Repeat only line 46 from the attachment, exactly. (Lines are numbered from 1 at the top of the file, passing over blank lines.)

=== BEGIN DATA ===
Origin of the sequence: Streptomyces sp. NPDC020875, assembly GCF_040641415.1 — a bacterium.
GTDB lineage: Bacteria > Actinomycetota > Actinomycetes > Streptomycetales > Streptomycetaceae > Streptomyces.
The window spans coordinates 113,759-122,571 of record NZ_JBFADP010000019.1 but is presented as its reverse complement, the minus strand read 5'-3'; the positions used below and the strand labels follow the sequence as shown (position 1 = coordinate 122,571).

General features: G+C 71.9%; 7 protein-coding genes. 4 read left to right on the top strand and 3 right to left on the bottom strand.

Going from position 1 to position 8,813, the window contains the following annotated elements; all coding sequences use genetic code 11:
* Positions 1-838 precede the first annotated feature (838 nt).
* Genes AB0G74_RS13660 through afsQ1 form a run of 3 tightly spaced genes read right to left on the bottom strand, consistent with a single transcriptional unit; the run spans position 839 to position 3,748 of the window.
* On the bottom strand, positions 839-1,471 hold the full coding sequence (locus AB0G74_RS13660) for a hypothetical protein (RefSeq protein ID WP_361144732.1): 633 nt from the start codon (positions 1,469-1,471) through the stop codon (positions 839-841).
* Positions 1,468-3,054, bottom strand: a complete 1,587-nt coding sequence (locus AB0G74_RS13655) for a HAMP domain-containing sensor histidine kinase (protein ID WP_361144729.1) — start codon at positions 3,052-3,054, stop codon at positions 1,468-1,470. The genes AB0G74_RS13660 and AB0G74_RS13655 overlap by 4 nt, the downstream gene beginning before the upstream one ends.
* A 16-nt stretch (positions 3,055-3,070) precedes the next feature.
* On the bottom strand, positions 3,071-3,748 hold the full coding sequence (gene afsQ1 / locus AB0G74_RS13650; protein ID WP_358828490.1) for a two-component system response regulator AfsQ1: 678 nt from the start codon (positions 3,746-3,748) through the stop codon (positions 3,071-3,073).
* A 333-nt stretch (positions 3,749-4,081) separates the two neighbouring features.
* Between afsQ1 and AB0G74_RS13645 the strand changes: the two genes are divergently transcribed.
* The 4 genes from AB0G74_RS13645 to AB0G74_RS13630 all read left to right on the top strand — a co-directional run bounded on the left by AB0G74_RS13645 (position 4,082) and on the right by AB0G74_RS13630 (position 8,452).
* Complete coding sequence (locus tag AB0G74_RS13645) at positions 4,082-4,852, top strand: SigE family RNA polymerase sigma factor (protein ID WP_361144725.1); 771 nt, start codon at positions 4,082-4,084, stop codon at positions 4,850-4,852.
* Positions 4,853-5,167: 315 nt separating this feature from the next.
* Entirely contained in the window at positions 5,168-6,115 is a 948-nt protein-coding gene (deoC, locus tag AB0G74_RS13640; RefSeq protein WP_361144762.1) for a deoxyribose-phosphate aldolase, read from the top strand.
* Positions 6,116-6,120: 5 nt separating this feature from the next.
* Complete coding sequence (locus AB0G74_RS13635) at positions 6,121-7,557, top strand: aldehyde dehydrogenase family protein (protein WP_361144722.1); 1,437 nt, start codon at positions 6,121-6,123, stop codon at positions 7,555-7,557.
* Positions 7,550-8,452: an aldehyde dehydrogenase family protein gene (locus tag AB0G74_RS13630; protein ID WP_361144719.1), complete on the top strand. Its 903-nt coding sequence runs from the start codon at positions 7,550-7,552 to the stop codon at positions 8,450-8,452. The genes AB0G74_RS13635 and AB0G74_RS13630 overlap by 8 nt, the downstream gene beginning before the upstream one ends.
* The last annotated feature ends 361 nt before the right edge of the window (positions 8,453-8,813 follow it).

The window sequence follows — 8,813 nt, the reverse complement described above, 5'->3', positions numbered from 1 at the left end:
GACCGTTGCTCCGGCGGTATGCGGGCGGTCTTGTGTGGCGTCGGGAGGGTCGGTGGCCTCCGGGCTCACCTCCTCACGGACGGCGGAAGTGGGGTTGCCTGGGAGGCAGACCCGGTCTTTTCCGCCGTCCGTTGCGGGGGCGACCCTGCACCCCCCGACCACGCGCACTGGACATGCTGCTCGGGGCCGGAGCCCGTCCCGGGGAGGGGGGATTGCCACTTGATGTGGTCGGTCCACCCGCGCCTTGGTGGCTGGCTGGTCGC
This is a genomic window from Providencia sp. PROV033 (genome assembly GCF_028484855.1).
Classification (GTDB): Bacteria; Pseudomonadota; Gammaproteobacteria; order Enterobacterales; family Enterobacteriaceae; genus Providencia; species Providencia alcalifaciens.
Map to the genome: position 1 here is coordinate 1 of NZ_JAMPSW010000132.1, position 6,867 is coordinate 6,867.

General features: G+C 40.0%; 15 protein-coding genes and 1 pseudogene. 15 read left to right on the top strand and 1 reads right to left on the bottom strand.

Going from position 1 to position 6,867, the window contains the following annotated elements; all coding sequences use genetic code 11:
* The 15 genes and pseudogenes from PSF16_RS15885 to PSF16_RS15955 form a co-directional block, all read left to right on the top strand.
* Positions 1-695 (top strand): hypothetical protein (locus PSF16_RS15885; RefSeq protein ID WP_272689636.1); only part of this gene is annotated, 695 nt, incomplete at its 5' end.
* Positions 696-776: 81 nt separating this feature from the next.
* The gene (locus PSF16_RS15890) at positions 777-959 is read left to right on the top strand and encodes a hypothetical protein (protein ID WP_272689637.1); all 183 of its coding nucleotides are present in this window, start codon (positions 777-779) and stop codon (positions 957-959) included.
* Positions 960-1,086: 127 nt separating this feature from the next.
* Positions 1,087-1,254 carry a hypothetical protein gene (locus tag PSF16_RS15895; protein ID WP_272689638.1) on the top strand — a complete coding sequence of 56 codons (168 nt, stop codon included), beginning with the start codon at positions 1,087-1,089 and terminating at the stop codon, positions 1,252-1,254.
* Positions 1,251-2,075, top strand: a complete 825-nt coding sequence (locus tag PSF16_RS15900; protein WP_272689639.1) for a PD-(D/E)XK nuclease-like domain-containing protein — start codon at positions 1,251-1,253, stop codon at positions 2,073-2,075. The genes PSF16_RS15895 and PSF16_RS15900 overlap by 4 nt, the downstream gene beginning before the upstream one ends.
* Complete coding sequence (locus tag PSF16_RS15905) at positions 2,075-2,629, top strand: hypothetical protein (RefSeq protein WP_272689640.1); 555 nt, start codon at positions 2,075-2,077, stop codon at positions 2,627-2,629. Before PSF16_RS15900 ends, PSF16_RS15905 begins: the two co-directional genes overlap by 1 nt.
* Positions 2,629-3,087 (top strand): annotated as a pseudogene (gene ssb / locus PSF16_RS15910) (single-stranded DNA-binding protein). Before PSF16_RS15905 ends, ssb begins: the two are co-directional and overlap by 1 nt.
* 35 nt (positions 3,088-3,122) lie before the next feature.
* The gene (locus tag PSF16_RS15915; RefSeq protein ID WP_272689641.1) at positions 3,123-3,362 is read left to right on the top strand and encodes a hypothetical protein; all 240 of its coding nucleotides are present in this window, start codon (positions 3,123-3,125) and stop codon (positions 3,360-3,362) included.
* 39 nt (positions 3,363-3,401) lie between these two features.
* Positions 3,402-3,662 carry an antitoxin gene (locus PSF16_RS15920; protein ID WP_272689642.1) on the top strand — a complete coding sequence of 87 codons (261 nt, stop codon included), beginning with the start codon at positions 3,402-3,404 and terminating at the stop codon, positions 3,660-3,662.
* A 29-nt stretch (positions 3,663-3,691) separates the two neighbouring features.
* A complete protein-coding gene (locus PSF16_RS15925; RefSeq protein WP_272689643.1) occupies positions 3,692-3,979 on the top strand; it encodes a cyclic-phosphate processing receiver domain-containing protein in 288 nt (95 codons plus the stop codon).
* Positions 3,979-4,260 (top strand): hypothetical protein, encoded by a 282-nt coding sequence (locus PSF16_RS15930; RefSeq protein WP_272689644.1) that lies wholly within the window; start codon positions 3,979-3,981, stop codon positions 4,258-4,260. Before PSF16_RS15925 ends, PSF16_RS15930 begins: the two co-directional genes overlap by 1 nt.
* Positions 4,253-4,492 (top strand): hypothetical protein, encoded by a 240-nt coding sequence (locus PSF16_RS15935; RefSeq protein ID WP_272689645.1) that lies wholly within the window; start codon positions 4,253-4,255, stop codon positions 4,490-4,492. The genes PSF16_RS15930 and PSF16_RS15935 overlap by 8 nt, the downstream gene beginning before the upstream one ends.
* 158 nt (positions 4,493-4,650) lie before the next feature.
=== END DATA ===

* 158 nt (positions 4,493-4,650) lie before the next feature.